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Manti students tour Big Apple June 11

 

By Katelyn Allred

Staff writer

6-28-2018

Ten Manti High School theatre students, their teacher and his wife stand in front of the Statue of Liberty during a recent visit to New York. Pictured from back row, left to right: Kory Howard, Tiffini Howard, Allie Swapp, Kirah Pratt, Beth Hughes, Abby Zedicher, Katelyn Allred and Marcus Bahlmann. Front row: Cari Carmody, Kodie Godfrey, Justin Bawden and Josh Douglas.

MANTI—Ten Manti High School theatre students found their way on Broadway when they visited New York City last week.

The ten students, along with Manti High theatre teacher Kory Howard and his wife Tiffini, spent five days experiencing the sights and sounds of the Big Apple. They embarked on Monday, June 11.

“For me, going to New York was a real eye-opening experience,” said Beth Hughes, one of the students. “Having just graduated, it was nice to go out into the world and experience a little more of what it’s like to live outside of a small town.”

In addition to visiting tourist sites such as the Rockefeller Center, the Metropolitan Museum of Art and the Statue of Liberty, the students participated in several theatre-related activities.

On Tuesday, they went to a Broadway workshop and were able to meet with a cast member in the musical Anastasia. They also went to two Broadway musicals.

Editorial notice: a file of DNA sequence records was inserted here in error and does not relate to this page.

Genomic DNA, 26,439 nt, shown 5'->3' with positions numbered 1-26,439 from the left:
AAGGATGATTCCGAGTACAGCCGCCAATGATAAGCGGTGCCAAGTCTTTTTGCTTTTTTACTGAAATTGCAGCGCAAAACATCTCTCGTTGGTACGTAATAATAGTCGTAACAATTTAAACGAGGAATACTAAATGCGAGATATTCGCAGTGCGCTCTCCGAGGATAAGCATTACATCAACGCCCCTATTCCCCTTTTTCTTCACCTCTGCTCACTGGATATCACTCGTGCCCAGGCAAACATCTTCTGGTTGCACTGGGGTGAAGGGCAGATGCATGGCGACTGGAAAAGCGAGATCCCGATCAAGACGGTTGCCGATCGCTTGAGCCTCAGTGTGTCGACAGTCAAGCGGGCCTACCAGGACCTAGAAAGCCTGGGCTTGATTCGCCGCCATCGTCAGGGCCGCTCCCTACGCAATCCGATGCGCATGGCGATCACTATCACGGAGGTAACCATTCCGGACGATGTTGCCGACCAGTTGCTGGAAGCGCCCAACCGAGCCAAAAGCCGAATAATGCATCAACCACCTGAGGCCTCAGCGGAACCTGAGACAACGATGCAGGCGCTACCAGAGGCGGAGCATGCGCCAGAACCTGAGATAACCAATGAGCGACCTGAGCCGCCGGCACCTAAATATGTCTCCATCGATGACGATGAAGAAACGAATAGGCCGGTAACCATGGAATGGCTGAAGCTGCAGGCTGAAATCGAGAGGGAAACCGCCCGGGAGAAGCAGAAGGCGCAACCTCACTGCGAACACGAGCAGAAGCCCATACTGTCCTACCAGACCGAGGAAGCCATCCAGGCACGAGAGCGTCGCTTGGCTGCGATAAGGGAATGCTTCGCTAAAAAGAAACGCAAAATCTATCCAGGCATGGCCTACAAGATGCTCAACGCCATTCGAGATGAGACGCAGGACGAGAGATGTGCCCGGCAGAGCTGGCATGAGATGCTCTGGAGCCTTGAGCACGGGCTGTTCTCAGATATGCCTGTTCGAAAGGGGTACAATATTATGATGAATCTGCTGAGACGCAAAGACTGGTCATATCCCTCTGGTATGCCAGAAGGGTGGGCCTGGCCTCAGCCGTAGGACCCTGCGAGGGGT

“It was an awesome experience. I got to see things, do things and eat food that you wouldn’t be able to around here,” Kirah Pratt said.

New York City has a population of 8.6 million and is home to people from many different backgrounds and cultures. The students visited Chinatown and Little Italy and were able to hear music and see art from these cultures. Even in places like Times Square and Central Park, they were among a diverse crowd of people going about their daily lives. “We don’t get to experience a lot of different cultures here, so it was cool to see,” said Hughes.

Even when they weren’t busy going between famous tourist sites, they found plenty to do. The group spent part of an afternoon sitting under a tree in Central Park, saying hello to strangers and trying to make them smile. They often gave compliments and received back a mixture of confused stares and surprised grins.

The trip was planned at the start of the 2017-2018 school year. Many of the students had been looking forward to the trip for months. The students felt a range of emotions leading up to the trip—excitement, anxiety, anticipation and dread. But the general consensus at the end of the trip was one of exhausted gratitude. “It was like moving out of the house and seeing what life can really be,” said Josh Douglas.

They returned in the early hours of Saturday morning after a late-night flight, happy for the opportunity, but also glad to be back.

“The constant movement of the city made me really appreciate coming back to the relaxed comfort of home,” Hughes said.